Second, those countries with multiple grounded and ungrounded plug adapters shown will have different outlet configurations in different areas of the country for a variety of reasons, political, geographical, practical, etc. Keep in mind that most foreign countries do not have as many grounded (3 pin) receptacles (outlets) as the US and Canada have. If an appliance is grounded (3 pins) you definitely want to plug it into a grounded outlet with a grounded plug adapter but grounded outlets, as mentioned before, will not always be available in many countries.

What will I need to take a cell phone charger, digital camera charger, and hair dryer to a 220/230/240 volt country?

Presuming that the appliances listed are ungrounded (2 pin plugs) and are not multi or dual voltage (see top of page), you will need a voltage converter kit. These kits include a voltage converter and plug adapters. They are available in a hard case and a soft case and each having different features such as maximum watts, length of warranty, number of adapters included, and price. We recommend the VCSP or the VCAP voltage converter kits.

These voltage converters can handle both electronic appliances up to 50 watts and non-electronic appliances up to 2000 watts. Most small electronic appliances are under 50 watts. Most hair dryers are under 2000 watts. We said most, not all, so be sure to check your appliance or the manufacturer to be sure.

These combination transformer / voltage converters all have some limitations on their use. Follow instructions carefully. Usually they can only be used for short time periods and only with ungrounded (2 pin plugs), non-electronic devices or appliances. Transformers usually have no such limitations other than to be sure you don't exceed its watt rating. All solid state voltage converters, including these, are never to be used continuously or ever left unattended.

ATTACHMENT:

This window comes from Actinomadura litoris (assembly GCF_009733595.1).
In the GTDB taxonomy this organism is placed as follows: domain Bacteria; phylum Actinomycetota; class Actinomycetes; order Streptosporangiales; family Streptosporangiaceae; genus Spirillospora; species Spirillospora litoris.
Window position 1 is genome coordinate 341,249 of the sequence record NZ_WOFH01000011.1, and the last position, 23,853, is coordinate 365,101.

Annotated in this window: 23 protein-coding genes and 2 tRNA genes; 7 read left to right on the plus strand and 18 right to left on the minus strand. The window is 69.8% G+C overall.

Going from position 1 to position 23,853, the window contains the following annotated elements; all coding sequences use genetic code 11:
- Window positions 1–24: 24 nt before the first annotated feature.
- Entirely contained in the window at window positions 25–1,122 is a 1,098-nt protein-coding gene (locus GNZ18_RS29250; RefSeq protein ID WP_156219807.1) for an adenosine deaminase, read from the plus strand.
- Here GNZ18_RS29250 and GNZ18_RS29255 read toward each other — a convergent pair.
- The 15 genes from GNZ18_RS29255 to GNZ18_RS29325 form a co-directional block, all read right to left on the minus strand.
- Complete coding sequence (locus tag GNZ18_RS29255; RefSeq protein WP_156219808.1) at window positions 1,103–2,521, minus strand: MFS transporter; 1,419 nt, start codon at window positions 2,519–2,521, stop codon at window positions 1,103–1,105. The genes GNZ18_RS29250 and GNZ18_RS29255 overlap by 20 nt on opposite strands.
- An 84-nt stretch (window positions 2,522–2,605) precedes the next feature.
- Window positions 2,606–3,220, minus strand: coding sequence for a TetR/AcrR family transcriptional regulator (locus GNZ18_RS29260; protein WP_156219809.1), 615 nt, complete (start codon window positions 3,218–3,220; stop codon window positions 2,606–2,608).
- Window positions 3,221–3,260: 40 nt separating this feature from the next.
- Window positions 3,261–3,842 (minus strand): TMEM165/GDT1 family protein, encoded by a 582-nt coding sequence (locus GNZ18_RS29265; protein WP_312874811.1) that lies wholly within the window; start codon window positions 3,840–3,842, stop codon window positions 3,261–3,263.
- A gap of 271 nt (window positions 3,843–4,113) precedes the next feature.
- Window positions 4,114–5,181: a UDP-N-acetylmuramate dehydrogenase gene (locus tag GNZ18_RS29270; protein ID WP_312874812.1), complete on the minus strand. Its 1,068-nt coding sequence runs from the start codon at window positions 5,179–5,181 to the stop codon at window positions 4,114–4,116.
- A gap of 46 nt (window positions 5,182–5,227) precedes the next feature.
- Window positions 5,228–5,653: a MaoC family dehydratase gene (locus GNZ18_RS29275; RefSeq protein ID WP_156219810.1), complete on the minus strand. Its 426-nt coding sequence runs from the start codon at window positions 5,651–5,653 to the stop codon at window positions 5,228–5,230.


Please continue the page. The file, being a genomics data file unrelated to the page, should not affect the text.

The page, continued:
What do “grounded” and “ungrounded” mean?

These are references to the number of pins on the appliance plug. Appliances with 2 pins on their plug are called “ungrounded” Appliances with 3 pins on their plug are called “grounded”. Most foreign countries do not have as many grounded (3 pin) receptacles (outlets) as the US and Canada have.

What is the difference between a voltage converter and a transformer?

Transformers convert electricity from high voltage to a lower voltage, and vice versa, through induction. They produce what is called “full sine wave” electricity which is what you get from your outlets at home and office. All electronic devices and some appliances that contain any electronic components (often as simple as an automatic feature such as auto-on or auto-off) require full sine wave electricity or they will malfunction.

Solid state voltage converters, in simple terms, use electronics (not induction) to convert high voltage (220/230/240 volts) to a lower voltage. They produce “modified sine wave” electricity which is fine for most hair dryers, travel irons, and appliances like those but will not work with any electronic appliances or devices.